Maurice Denis

1870 Granville – Paris 1943

  • Seaside in Loctudy

  • Pencil, black chalk, watercolour heightened with white gouache on the back of a piece of wallpaper, 1894
    Stamped MAUD lower right

  • Size

    490 x 980 mm

  • Provenance

    Private collection, France

A stunning example of synthetic landscapes by Maurice Denis, during his Nabis and Symbolist period from 1889 to 1898. This composition of the Brittany shore does display the quality of simplification that the precocious artist was able to reach, and that he partially inherited from Paul Gauguin. Denis had followed Gauguin’s path in Brittany since 1892, mostly in Perros-Guirec and Le Pouldu, an even more secluded village than Pont-Aven. The painter fell in love with this area, and even later bought a villa on the beach of Le Pouldu, in 1908. The present drawing is dated of 1894, when Denis and his wife stayed a few weeks in a house overlooking the harbour of Loctudy. The painter wrote to his parents: “Since we have been left alone, I have been working seriously and we have been able to manage our time more reasonably: we go out in the morning, we have lunch at half past eleven, I work after our walk, we have supper at seven and I do a drawing every evening after the meal. So that I am ahead with these darned drawings and have eight good paintings to finish when I get home and will not regret the time, I spent in Loctudy”.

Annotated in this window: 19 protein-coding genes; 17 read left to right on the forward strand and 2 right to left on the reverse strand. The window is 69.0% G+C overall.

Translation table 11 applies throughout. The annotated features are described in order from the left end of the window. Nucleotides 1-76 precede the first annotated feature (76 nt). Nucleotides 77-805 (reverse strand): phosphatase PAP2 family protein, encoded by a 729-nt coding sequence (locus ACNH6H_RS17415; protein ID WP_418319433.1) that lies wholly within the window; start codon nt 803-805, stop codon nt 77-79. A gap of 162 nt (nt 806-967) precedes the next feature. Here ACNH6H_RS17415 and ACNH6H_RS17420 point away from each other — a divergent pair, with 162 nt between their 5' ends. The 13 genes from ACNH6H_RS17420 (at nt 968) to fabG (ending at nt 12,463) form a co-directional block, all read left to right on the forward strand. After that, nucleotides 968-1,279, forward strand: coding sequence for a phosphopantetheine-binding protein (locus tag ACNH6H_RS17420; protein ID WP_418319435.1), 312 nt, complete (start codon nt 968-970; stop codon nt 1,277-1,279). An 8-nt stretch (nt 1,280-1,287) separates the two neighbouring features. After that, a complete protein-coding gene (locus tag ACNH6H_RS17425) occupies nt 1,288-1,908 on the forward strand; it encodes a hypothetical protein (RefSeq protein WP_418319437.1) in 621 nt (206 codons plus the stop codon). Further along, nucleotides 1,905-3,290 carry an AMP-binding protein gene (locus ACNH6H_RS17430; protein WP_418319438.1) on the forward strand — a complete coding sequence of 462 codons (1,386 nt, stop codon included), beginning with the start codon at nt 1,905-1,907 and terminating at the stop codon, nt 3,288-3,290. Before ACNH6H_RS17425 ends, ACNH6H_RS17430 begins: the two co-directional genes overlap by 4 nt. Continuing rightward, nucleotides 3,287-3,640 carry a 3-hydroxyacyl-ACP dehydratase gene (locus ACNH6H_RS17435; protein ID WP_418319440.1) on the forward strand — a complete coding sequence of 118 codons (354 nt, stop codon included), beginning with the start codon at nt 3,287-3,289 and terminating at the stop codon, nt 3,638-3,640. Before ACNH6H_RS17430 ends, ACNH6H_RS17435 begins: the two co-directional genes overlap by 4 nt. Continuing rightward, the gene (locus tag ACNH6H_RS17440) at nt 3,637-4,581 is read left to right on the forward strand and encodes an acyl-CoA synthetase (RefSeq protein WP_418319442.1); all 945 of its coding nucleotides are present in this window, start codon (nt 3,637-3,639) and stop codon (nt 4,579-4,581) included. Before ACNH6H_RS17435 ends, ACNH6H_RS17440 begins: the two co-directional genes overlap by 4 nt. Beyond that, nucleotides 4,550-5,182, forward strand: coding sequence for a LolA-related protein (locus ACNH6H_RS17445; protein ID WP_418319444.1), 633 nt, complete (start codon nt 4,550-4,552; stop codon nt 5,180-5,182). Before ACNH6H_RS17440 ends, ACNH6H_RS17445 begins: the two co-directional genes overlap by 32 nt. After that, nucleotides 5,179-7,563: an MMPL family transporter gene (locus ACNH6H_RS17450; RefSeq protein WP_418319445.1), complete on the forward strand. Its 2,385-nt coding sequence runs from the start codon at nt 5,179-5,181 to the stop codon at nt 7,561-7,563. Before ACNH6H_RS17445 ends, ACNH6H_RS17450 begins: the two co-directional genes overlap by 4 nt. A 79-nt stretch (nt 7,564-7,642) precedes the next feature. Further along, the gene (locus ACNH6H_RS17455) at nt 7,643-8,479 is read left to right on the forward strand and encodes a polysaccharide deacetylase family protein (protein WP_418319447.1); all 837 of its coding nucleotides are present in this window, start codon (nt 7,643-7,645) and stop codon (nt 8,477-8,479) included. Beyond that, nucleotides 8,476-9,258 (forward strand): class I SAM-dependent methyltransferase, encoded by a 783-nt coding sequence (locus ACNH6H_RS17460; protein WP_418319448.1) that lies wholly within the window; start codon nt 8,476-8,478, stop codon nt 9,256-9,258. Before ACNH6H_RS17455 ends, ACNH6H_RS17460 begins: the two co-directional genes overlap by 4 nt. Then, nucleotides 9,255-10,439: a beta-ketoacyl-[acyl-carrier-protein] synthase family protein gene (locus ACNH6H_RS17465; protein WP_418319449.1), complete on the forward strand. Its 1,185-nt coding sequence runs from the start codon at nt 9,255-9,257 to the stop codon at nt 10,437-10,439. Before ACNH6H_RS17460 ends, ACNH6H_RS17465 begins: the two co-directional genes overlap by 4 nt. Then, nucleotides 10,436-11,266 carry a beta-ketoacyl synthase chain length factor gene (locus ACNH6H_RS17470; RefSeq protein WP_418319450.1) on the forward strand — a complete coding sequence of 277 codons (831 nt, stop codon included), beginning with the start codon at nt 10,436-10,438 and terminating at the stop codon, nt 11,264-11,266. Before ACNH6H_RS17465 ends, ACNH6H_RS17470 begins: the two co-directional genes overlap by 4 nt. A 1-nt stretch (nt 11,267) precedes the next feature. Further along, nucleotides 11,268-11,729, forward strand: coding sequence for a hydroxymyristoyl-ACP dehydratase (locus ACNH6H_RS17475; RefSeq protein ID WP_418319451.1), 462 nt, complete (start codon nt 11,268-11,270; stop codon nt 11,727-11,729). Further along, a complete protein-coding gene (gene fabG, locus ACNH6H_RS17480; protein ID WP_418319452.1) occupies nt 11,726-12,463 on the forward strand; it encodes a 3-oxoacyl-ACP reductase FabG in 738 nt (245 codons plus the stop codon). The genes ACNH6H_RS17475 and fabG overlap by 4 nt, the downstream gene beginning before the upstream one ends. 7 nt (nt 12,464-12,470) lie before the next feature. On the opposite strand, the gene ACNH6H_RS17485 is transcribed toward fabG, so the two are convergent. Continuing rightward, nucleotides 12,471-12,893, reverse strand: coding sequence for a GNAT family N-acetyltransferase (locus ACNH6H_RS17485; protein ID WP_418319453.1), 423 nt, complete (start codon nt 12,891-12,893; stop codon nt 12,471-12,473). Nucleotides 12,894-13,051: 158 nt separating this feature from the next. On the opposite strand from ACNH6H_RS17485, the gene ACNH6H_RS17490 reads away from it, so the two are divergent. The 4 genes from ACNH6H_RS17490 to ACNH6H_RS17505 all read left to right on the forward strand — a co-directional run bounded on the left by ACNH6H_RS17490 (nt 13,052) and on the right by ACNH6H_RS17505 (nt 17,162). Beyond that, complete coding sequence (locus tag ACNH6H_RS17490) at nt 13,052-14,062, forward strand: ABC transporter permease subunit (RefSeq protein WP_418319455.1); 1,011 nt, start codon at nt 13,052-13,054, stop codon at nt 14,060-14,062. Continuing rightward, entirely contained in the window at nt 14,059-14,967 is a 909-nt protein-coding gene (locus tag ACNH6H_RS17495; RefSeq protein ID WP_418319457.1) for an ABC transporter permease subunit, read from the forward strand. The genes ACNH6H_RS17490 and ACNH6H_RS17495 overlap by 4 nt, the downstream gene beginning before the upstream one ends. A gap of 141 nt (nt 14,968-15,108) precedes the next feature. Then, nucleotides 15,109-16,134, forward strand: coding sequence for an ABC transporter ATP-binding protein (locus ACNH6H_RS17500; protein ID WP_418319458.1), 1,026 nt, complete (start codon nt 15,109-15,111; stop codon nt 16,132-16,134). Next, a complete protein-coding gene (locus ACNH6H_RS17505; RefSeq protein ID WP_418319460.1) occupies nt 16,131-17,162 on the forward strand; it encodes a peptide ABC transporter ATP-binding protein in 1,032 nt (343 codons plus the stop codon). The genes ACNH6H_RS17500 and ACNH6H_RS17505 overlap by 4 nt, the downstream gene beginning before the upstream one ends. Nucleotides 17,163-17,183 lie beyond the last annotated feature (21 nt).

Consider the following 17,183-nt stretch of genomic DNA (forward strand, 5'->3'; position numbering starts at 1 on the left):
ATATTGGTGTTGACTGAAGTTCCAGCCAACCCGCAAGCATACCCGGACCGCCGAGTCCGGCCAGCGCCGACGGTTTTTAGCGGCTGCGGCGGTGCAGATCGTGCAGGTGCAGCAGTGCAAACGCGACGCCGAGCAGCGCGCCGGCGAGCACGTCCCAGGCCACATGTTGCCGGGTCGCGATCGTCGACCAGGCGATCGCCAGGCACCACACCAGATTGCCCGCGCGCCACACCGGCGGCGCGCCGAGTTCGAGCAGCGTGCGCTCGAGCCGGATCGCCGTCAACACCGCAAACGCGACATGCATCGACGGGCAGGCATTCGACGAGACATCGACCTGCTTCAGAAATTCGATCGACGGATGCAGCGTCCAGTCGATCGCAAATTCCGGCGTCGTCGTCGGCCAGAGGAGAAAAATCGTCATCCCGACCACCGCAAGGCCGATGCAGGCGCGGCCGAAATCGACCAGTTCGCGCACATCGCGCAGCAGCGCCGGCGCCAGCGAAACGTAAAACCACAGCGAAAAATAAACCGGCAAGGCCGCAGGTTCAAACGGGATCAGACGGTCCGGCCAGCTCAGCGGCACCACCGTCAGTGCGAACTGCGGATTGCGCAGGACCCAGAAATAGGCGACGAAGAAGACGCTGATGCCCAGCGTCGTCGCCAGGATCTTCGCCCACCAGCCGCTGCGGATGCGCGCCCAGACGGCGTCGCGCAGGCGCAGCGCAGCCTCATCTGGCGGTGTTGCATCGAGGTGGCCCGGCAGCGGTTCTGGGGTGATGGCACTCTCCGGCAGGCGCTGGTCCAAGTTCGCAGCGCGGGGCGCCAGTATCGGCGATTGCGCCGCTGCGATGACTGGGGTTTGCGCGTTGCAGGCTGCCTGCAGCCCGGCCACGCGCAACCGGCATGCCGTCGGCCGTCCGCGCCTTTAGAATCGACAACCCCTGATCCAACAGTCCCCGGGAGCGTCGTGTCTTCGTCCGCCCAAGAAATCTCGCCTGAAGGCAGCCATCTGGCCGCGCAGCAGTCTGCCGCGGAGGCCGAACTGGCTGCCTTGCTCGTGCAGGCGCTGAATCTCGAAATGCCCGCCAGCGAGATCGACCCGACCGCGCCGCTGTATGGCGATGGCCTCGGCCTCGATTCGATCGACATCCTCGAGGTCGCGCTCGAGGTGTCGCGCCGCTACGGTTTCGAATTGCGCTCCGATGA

The present landscape emphasizes a rejection of naturalism. The stylised arabesques of the clouds in the sky echo the wavy lines of the sand dunes. The decorative value is conveyed by the use of plastic means to transcend the apparent banality of the motif and create correspondences between the Idea and a sensible form: the harmony of the Nature, and its inhabitant. The colour range of blue and ochre melted with the mat effect of tempera creates a fullness of seascape. It is to be noted that the decorative approach is reinforced by the fact that Maurice Denis used the verso of a wallpaper of a large rectangular format, the abstract patterns of which can be felt through the paper. A technique and an inspiration from which we have very rare examples left, probably four or five works, all recorded by Claire Denis.

This piece is an example of Denis’s most famous aphorism: “A painting is essentially a plane surface covered with colours assembled in a certain order”. It is audacious in its application of the Synthetism’s aesthetic: flat surfaces of plain colour, a radical simplification of shapes, absence of perspective, influence of Japonism.

Claire Denis have added this work to the catalogue raisonné in preparation.

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